The Kindle Fire brings welcome competition to a tablet market dominated by Apple and a services market led by cellular carriers, and it could curb hopes for Taiwan and Wintel.
SAN JOSE, Calif. – The Kindle Fire brings welcome competition to a tablet market dominated by Apple and a services market led by cellular carriers. It may also undermine opportunities for Taiwan's many system builders trying to stake out a position in the new mobile market.
The killer feature of the Kindle Fire is its $199 price. Amazon is stealing a page from cellular carriers, subsidizing the hardware costs in hopes of reaping a bonanza for its services businesses.
Amazon may be one of the few Web 2.0 companies that can pull off such a feat. It leads the online book business, has a recently enhanced movie and music business, a cloud services business that offers storage and computing and a fledgling app store.
To keep that services business—and associated ad revenues--within its own gates it apparently had to launch its own browser. Amazon Silk will add to the browser fragmentation already expanding with Apple's Safari, Firefox and Google Chrome. Thus Amazon is also challenging Microsoft's once dominant spot in browsers.
As for Apple, the competition is long overdue. Some market watchers claim the iPad is sweeping up as much as 80 percent of the tablet market.
For my money, the Samsung Galaxy Tab is the closest competitor. But Apple is using patent infringement suits around the world to keep it out of the market, and already succeeding in Germany.
Carriers could use some competition, too. The huge gap between bundled and unbundled smartphone prices is just obscene—especially when you factor in the frustration over getting shacked into pricey long term data plans.
I hope Barnes and Noble and Netflix jump on this bandwagon soon. But frankly the two will probably have to partner to offer the suite of services Amazon has today. I can't think of any other Web 2.0 companies with the kind of portfolio needed to create such an offering. Even Yahoo lacks vibrant e-book and app services.
Wintel will also hate this product. It breathes more life into the tablet phenomenon that looks to eat into its notebook franchise.
Taiwan is the only unfortunate casualty here, IMHO. Its OEMs have been working hard to figure out a way to create compelling tablets using Android and now Win8, but so far they have lacked the software sophistication and services to compete.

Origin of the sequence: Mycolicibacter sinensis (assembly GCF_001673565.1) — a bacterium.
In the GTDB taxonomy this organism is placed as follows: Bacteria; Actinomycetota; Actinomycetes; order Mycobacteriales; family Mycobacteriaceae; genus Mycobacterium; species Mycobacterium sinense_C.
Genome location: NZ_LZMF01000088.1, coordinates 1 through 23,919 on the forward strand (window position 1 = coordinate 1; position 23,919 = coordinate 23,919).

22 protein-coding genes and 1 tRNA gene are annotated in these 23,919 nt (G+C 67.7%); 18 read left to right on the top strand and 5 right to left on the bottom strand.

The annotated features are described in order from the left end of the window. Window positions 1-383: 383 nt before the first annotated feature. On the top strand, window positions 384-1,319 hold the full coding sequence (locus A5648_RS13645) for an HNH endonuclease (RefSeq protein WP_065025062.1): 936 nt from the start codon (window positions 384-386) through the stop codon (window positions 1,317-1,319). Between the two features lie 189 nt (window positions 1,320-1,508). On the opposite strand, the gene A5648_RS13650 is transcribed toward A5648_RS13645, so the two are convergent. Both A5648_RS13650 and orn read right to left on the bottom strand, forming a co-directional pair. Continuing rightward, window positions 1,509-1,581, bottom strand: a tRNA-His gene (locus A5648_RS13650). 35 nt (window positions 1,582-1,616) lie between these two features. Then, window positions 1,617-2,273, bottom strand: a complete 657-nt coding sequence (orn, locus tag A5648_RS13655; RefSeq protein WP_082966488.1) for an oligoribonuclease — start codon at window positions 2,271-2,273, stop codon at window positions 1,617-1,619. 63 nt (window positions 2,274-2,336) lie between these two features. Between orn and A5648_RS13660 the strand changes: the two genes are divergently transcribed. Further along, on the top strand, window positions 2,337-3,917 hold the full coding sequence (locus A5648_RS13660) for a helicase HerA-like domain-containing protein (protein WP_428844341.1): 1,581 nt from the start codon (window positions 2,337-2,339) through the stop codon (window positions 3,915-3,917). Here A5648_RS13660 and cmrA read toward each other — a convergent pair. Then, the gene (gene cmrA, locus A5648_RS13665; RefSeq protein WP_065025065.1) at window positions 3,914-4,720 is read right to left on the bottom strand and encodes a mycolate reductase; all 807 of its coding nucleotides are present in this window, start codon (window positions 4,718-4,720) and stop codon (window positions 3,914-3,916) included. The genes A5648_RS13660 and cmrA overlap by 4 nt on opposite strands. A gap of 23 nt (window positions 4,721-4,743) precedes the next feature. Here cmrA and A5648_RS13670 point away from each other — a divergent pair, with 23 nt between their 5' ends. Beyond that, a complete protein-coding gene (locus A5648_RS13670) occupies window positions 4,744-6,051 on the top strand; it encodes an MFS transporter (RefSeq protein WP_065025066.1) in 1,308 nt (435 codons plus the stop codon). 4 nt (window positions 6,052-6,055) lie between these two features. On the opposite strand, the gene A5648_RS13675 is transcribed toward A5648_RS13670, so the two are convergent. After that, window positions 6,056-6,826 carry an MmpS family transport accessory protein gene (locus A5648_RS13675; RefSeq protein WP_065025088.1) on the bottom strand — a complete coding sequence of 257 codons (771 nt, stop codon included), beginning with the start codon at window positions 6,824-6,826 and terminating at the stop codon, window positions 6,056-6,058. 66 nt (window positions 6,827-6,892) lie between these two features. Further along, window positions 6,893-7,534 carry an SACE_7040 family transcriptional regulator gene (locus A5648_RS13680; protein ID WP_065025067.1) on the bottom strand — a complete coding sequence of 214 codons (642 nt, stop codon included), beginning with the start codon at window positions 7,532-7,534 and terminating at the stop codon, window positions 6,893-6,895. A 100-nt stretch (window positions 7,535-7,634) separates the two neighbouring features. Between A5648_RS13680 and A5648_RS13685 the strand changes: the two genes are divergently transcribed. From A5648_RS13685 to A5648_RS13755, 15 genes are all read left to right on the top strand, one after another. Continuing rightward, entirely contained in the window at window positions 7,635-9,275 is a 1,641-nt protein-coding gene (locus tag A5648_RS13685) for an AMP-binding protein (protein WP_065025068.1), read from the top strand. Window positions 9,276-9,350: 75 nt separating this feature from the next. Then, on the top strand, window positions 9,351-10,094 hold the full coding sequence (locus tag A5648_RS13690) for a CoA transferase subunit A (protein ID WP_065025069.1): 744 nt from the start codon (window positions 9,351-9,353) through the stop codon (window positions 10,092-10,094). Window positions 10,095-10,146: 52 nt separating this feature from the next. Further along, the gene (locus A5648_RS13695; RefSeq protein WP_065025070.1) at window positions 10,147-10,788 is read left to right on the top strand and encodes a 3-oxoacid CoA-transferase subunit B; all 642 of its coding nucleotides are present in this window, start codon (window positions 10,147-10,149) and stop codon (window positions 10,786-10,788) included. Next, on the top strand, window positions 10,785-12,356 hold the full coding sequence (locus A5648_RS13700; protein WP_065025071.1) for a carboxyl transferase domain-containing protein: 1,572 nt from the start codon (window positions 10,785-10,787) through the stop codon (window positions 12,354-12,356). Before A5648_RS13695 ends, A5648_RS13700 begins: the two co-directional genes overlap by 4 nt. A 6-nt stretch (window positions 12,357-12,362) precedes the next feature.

No doubt at least one of them is happy as the maker of the Kindle Fire. But when I was last in Taipei, the OEMs I talked to were shaking in their boots over the prospect of the narrow profit margins in a $200 Amazon tablet.
I suspect today every one of them is knocking on the doors of China's big Web 2.0 companies such as Baidu and Ten Cent.
One of the biggest challenges of the Kindle Fire is the relatively small size of its 7-inch screen. I tried both a 10-inch Galaxy Tab and a 7-inch RIM Playbook recently. Although the Playbook has more sophisticated software, the larger screen was always my preferred choice.
I suspect that long term tablets with larger display sizes will always be the most popular because they are the most fun. But for Amazon and other would-be Web 2.0 carrier types the bigger display will be harder to subsidize.
One other impediment for the Kindle Fire is at least the perception of its lack of openness. Users have had a taste of the open mobile Web and they won't want to go back to the walled gardens of any service provider. If the Fire doesn't let people readily use services such as iTunes, Google Apps, Barnes & Noble bookstore or NetFlix streaming, users may snuff it.
I am intrigued by the Whispernet Synch feature of the Kindle Fire which lets it remote its display to a TV. I suspect it is using something like Intel's Wi-Fi based display technology as the lowest cost way to make the link. Long term, 60 GHz will make the best connection, but it's far from the cheapest approach today.
There are many shoes yet to fall. The Kindle Fire does not go on sale until November 15. We won't know the details of what's inside the box for sure until almost Thanksgiving.
Until then the game is on to speculate exactly what's inside the Kindle Fire, who makes it and to what extent it will gain foothold in the emerging tablet market. One thing is clear, it has generated plenty of heat.
I'd love to hear what you think about the Kindle Fire. Sound off below.